From what I have heard, the systems in today's cars are already modified to handle ethanol by default, because there is already ethanol in a large portion of gasoline not branded as ethanol. Someone correct me on this, if I am wrong.
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      07-25-2013, 11:13 AM   #36
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Probably the biggest issue with E85 is that most of the time it is not 85% ethanol. There are 3 blends of fuel I have heard of; winter, spring/fall and summer. I have seen E85 vary from 65% ethanol to 85%. The fuel trims for a wide range like that are pretty significant. Most guys I know have at least 2 maps and do an ethanol content test when they fill up if they don't have a ethanol content gauge.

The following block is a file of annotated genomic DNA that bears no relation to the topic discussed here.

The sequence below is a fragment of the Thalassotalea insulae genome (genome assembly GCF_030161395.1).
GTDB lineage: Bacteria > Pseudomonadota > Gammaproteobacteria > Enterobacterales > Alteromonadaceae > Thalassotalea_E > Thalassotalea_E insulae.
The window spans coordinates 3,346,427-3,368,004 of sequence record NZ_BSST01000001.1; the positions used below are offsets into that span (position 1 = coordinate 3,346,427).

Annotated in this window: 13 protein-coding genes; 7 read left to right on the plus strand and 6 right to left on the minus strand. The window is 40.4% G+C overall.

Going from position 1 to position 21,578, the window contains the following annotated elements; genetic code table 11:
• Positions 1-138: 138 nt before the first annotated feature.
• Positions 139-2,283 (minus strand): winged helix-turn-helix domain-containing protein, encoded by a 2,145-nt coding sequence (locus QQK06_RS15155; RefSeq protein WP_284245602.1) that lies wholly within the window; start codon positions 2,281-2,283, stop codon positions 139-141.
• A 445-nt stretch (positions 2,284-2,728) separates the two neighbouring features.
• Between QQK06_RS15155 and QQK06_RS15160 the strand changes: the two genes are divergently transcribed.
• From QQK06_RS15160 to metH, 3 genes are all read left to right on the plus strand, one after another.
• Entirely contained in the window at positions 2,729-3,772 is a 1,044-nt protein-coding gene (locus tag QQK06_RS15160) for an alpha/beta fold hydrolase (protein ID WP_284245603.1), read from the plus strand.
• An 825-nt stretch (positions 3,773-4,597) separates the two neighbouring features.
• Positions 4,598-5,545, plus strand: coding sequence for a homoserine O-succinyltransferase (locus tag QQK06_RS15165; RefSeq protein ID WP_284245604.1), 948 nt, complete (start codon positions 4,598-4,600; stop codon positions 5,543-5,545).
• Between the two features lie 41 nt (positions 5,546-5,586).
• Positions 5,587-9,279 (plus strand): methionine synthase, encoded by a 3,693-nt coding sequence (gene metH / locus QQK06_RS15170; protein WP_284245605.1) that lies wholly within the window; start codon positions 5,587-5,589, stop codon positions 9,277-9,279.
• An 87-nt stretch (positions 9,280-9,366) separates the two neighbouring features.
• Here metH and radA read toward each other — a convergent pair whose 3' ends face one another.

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      07-25-2013, 11:23 AM   #37
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Probably the biggest issue with E85 is that most of the time it is not 85% ethanol. There are 3 blends of fuel I have heard of; winter, spring/fall and summer. I have seen E85 vary from 65% ethanol to 85%. The fuel trims for a wide range like that are pretty significant. Most guys I know have at least 2 maps and do an ethanol content test when they fill up if they don't have a ethanol content gauge.
Good point. Winter blends are without question lower in ethanol %, so adjust accordingly. Since I “only” run E30, I usually fill the tank with closer to E40 were the E85 actually E85. So I build in some headroom to prevent the situation you’re talking about. As you use more and more E85 (and the timing that comes with it), obviously you need to be more on top of that. Not smart to guestimate for E50 and a tune that is likely pretty aggressive in terms of advance.
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      07-26-2013, 03:46 AM   #38